This is Your Brain on Smog
Bad news for those of you who live near a busy highway: research shows that exposure to air pollution may affect your cognition for the worse.
Even if you don't live next to a pollution source, you could still be in danger of these negative effects if you spend a few weeks in close proximity. For a long time, air pollution has been associated with poor cognition in both children and adults, but there was little work being done on the effects of short-term exposure. In a recent study by the Columbia University Mailman School of Public Health, researchers found that being subjected to air pollution, even just for a few weeks, can have negative short-term consequences for one's thinking. These pollution sources range from forest fires, smog, second-hand smoke, charcoal grills, and bumper-to-bumper traffic.
Researchers looked at 954 older white males from the Greater Boston Area enrolled in the Normative Aging Study. The researchers examined the connection between exposures to fine particulate matter (PM2.5) and black carbon, a PM component, and the subject's cognitive performance, as assessed by the Global Cognitive Function (GCF) and Mini-Mental State Examination (MMSE) scales. The men who had elevated levels of PM2.5 experienced declines in their scores.
There is, however, an interesting side note. The men who took non-steroidal anti-inflammatory drugs (NSAIDs), such as aspirin, encountered fewer short-term health affects on their thinking than men who didn't consume NSAIDs. The researchers speculate this may be because NSAIDs, particularly aspirin, may calm inflammation in the brain caused by inhaling pollution.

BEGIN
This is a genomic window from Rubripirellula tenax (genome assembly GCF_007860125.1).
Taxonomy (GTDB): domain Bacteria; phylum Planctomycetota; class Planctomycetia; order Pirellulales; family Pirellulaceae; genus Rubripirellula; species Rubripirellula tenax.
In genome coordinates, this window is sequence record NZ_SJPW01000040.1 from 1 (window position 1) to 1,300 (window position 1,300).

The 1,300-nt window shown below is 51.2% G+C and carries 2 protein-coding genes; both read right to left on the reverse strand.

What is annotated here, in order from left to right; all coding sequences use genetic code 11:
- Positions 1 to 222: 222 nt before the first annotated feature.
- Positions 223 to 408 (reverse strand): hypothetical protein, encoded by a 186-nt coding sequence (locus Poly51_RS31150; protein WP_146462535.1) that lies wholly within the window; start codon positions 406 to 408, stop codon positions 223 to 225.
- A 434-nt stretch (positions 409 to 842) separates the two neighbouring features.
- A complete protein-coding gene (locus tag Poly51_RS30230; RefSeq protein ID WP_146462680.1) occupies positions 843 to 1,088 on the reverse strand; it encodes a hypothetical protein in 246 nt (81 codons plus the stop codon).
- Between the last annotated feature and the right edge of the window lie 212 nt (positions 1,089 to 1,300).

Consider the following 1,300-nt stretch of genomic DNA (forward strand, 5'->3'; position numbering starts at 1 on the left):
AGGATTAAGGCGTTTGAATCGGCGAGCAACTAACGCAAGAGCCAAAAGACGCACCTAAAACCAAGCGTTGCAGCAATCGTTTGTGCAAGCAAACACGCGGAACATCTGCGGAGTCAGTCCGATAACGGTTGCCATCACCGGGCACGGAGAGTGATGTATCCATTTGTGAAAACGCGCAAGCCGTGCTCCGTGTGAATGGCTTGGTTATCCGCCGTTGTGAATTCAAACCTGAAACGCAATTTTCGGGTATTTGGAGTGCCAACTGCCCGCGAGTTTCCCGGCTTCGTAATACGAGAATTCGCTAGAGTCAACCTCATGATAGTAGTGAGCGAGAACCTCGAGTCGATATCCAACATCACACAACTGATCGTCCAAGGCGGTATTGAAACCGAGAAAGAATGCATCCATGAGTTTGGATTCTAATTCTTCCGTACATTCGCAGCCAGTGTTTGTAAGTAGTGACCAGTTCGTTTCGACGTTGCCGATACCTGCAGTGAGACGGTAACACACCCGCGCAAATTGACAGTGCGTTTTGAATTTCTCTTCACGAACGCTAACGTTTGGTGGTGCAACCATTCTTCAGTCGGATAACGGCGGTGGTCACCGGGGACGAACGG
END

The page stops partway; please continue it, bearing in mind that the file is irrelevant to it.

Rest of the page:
“Despite regulations on emissions, short-term spikes in air pollution remain frequent and have the potential to impair health, including at levels below that usually considered hazardous,” says Andrea Baccarelli, MD, PhD, chair of the Department of Environmental Health Sciences and a senior author of the study. The researchers concluded that we still need public policy to address air quality issues, regardless of the aspirin trick.
The team also outlined future studies that should examine how each of the chemical components of air pollution interacts with cognitive performance, where the air pollution is coming from in the environment, and whether or not the cognitive harm done by breathing in dirty air is temporary or lasting. In addition, randomized clinical trials of NSAIDs are needed before we can definitively say they counteract the damage.